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Transcript and Sources: “Publicly Supported Family Planning Services Are Essential”



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Contraception plays a pivotal role in women’s lives. It allows them and their partners to plan their families and space the births of their children, leading to healthier mothers and infants.

It also enables women to delay childbearing so they can achieve other life goals—like finishing school or getting a job. All of this is good not just for women, but for their families and society as a whole.

But women can only attain these benefits if high-quality contraceptive care is available to them. And for millions of U.S. women, it is publicly supported family planning that fills this crucial need.

For decades, federal and state governments have helped women who could not otherwise afford family planning services. It’s smart government at its best: These services help women avoid well over two million unplanned pregnancies annually, which would otherwise result in more than one million unplanned births and 760,000 abortions. Without these services, the U.S. abortion rate would be two-thirds higher than it is now.

And investing in family planning is highly cost effective: Helping low-income women avoid births they don’t want saves $5.68 in Medicaid costs for every dollar invested—an impressive return for taxpayers.

At the heart of this successful effort is the nationwide network of health centers that provide publicly funded family planning services. This essential safety net serves almost seven million women each year.

Women choose these providers because of the respectful, confidential and high-quality care they receive there. For many, this network is not only where they go for affordable contraceptive services. It’s their entry point into the health care system, and often their only source of preventive care—like pelvic and breast exams, HIV and STI tests, and screenings for cancers, high blood pressure and diabetes.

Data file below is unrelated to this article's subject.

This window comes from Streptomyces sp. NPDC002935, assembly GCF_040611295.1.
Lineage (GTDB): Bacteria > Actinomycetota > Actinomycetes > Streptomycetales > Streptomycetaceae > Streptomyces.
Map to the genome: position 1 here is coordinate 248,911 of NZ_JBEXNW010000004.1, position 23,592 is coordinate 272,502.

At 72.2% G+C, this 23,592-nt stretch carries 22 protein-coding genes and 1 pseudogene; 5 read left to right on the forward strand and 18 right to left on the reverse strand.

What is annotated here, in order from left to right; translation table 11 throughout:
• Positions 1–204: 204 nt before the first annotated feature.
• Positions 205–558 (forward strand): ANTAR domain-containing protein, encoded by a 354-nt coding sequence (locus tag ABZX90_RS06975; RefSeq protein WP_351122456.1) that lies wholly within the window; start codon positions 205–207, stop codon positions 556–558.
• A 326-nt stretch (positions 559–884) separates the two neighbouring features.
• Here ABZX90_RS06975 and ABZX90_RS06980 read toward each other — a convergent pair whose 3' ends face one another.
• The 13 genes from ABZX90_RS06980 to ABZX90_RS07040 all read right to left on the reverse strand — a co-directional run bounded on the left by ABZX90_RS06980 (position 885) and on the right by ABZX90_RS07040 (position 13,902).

Health care reform will only increase the demand for the basic health care services family planning centers provide. Women who newly gain insurance coverage will need a place to go. And those who fall through the cracks still need a safety net.

And yet, the programs supporting this safety net are under attack. Medicaid, an essential component of health reform, has been threatened with deep cuts. Several states have slashed family planning funding. And some in Congress want to eliminate the federal Title X program, without which many family planning centers couldn’t keep their doors open.

Rather than attacking such highly effective programs, policymakers should protect and expand them. Doing so would extend the benefits of family planning to even more of those in need—improving health and expanding economic opportunity.

Sources

It allows them and their partners to plan their families and space the births of their children, leading to healthier mothers and infants.


It also enables women to delay childbearing so they can achieve other life goals—like finishing school or getting a job.


And for millions of U.S. women, it is publicly supported family planning that fills this crucial need.


These services help women avoid well over two million unplanned pregnancies annually, which would otherwise result in more than one million unplanned births and 760,000 abortions. Without these services, the U.S. abortion rate would be two-thirds higher than it is now.


Helping low-income women avoid births they don’t want saves $5.68 in Medicaid costs for every dollar invested


This essential safety net serves almost seven million women each year.


Women choose these providers because of the respectful, confidential and high-quality care they receive there.


It’s their entry point into the health care system, and often their only source of preventive care—like pelvic and breast exams, HIV and STI tests, and screenings for cancers, high blood pressure and diabetes.


And yet, the programs supporting this safety net are under attack. Medicaid, an essential component of health reform, has been threatened with deep cuts. Several states have slashed family planning funding. And some in Congress want to eliminate the federal Title X program, without which many family planning centers couldn’t keep their doors open.